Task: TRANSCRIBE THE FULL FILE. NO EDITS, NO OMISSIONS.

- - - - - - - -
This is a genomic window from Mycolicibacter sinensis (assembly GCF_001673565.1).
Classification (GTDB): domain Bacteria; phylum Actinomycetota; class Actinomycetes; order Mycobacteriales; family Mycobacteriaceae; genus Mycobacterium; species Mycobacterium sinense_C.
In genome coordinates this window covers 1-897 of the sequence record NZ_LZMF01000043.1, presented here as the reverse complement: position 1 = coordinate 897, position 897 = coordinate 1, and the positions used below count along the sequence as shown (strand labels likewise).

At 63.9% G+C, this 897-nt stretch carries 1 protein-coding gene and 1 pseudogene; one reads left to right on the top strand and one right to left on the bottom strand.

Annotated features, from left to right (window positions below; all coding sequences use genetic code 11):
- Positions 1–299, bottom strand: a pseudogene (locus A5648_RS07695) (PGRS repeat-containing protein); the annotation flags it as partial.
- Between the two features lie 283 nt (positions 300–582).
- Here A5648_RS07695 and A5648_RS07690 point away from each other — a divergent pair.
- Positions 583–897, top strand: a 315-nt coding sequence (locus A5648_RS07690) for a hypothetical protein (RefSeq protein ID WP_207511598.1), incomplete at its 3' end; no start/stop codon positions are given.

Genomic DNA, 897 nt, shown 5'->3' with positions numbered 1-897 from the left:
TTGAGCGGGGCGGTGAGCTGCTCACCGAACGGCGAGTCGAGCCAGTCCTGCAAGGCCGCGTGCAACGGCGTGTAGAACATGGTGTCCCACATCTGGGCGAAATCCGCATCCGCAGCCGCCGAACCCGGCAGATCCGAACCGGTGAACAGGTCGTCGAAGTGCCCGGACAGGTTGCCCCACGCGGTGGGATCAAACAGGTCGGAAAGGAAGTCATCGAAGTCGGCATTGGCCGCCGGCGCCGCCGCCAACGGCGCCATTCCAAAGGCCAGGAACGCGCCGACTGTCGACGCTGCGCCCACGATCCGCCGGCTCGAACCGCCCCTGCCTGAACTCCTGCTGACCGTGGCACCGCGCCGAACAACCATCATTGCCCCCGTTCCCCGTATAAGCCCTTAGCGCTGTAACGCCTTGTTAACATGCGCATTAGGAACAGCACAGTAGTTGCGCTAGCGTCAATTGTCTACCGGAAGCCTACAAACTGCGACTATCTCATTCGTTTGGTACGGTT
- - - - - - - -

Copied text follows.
This is a genomic window from Mycolicibacter sinensis (assembly GCF_001673565.1).
Classification (GTDB): domain Bacteria; phylum Actinomycetota; class Actinomycetes; order Mycobacteriales; family Mycobacteriaceae; genus Mycobacterium; species Mycobacterium sinense_C.
In genome coordinates this window covers 1-897 of the sequence record NZ_LZMF01000043.1, presented here as the reverse complement: position 1 = coordinate 897, position 897 = coordinate 1, and the positions used below count along the sequence as shown (strand labels likewise).

At 63.9% G+C, this 897-nt stretch carries 1 protein-coding gene and 1 pseudogene; one reads left to right on the top strand and one right to left on the bottom strand.

Annotated features, from left to right (window positions below; all coding sequences use genetic code 11):
- Positions 1–299, bottom strand: a pseudogene (locus A5648_RS07695) (PGRS repeat-containing protein); the annotation flags it as partial.
- Between the two features lie 283 nt (positions 300–582).
- Here A5648_RS07695 and A5648_RS07690 point away from each other — a divergent pair.
- Positions 583–897, top strand: a 315-nt coding sequence (locus A5648_RS07690) for a hypothetical protein (RefSeq protein ID WP_207511598.1), incomplete at its 3' end; no start/stop codon positions are given.

Genomic DNA, 897 nt, shown 5'->3' with positions numbered 1-897 from the left:
TTGAGCGGGGCGGTGAGCTGCTCACCGAACGGCGAGTCGAGCCAGTCCTGCAAGGCCGCGTGCAACGGCGTGTAGAACATGGTGTCCCACATCTGGGCGAAATCCGCATCCGCAGCCGCCGAACCCGGCAGATCCGAACCGGTGAACAGGTCGTCGAAGTGCCCGGACAGGTTGCCCCACGCGGTGGGATCAAACAGGTCGGAAAGGAAGTCATCGAAGTCGGCATTGGCCGCCGGCGCCGCCGCCAACGGCGCCATTCCAAAGGCCAGGAACGCGCCGACTGTCGACGCTGCGCCCACGATCCGCCGGCTCGAACCGCCCCTGCCTGAACTCCTGCTGACCGTGGCACCGCGCCGAACAACCATCATTGCCCCCGTTCCCCGTATAAGCCCTTAGCGCTGTAACGCCTTGTTAACATGCGCATTAGGAACAGCACAGTAGTTGCGCTAGCGTCAATTGTCTACCGGAAGCCTACAAACTGCGACTATCTCATTCGTTTGGTACGGTT